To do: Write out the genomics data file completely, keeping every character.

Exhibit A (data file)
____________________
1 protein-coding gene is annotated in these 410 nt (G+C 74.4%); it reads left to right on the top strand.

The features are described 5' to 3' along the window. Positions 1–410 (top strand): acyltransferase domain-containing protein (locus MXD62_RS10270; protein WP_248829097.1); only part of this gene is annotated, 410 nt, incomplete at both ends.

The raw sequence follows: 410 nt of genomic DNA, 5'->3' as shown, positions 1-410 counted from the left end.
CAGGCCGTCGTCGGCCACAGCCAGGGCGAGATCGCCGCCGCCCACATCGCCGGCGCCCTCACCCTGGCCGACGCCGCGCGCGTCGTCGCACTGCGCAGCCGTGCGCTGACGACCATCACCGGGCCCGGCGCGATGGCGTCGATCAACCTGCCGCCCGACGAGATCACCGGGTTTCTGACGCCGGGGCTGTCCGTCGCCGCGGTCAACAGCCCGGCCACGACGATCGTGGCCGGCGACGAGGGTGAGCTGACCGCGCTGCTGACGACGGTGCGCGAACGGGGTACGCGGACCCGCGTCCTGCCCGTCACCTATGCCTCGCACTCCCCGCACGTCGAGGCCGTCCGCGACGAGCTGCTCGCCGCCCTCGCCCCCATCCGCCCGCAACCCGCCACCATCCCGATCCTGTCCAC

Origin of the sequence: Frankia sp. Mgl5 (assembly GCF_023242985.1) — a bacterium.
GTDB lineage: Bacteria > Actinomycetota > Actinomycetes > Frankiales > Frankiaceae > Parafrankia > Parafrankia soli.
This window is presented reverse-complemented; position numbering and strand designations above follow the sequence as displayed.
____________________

1 protein-coding gene is annotated in these 410 nt (G+C 74.4%); it reads left to right on the top strand.

The features are described 5' to 3' along the window. Positions 1–410 (top strand): acyltransferase domain-containing protein (locus MXD62_RS10270; protein WP_248829097.1); only part of this gene is annotated, 410 nt, incomplete at both ends.

The raw sequence follows: 410 nt of genomic DNA, 5'->3' as shown, positions 1-410 counted from the left end.
CAGGCCGTCGTCGGCCACAGCCAGGGCGAGATCGCCGCCGCCCACATCGCCGGCGCCCTCACCCTGGCCGACGCCGCGCGCGTCGTCGCACTGCGCAGCCGTGCGCTGACGACCATCACCGGGCCCGGCGCGATGGCGTCGATCAACCTGCCGCCCGACGAGATCACCGGGTTTCTGACGCCGGGGCTGTCCGTCGCCGCGGTCAACAGCCCGGCCACGACGATCGTGGCCGGCGACGAGGGTGAGCTGACCGCGCTGCTGACGACGGTGCGCGAACGGGGTACGCGGACCCGCGTCCTGCCCGTCACCTATGCCTCGCACTCCCCGCACGTCGAGGCCGTCCGCGACGAGCTGCTCGCCGCCCTCGCCCCCATCCGCCCGCAACCCGCCACCATCCCGATCCTGTCCAC

Origin of the sequence: Frankia sp. Mgl5 (assembly GCF_023242985.1) — a bacterium.
GTDB lineage: Bacteria > Actinomycetota > Actinomycetes > Frankiales > Frankiaceae > Parafrankia > Parafrankia soli.
This window is presented reverse-complemented; position numbering and strand designations above follow the sequence as displayed.